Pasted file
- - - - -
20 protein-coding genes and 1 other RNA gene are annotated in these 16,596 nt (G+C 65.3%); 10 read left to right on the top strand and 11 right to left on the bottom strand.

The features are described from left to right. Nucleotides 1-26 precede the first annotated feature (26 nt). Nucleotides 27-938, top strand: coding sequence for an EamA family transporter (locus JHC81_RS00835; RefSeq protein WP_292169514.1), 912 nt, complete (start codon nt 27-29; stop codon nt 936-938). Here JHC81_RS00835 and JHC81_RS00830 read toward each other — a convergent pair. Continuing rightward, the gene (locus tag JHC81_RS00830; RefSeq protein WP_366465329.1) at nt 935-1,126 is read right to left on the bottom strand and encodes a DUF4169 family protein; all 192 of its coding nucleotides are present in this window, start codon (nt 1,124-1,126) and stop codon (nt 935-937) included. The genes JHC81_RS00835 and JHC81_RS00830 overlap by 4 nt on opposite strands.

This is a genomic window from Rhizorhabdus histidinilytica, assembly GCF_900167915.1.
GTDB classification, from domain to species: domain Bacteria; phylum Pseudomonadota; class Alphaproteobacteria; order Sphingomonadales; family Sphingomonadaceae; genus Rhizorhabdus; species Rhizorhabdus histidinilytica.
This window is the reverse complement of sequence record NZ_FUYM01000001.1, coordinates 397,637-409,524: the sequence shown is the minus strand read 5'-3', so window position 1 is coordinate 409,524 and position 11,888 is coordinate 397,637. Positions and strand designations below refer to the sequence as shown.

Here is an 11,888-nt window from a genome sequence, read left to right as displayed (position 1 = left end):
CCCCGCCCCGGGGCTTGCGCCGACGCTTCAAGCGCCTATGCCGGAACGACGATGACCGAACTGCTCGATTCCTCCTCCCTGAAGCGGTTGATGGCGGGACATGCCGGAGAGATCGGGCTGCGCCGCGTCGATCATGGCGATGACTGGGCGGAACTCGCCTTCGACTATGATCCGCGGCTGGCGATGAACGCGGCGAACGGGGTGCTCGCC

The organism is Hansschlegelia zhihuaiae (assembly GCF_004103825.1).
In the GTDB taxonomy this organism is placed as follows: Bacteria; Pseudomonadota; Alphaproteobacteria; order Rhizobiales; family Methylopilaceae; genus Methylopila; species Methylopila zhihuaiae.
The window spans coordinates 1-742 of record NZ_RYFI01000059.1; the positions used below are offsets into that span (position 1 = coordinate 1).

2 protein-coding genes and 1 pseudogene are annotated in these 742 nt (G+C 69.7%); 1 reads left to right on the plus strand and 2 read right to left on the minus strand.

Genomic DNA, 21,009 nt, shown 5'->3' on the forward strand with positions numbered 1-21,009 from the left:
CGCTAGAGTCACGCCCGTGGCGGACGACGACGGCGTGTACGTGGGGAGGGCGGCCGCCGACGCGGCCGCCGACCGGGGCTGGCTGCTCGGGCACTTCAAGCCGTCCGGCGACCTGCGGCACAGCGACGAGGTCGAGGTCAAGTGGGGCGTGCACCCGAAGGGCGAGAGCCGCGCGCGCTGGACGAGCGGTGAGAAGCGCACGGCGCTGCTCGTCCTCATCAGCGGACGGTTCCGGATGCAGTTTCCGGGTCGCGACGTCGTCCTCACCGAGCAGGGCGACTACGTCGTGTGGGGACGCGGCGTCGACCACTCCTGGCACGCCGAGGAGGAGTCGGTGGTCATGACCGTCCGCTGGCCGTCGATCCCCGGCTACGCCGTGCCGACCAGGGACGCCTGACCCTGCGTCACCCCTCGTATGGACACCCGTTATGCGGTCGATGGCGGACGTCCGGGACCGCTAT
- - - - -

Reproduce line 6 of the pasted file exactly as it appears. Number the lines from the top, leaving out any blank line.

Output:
Here is an 11,888-nt window from a genome sequence, read left to right as displayed (position 1 = left end):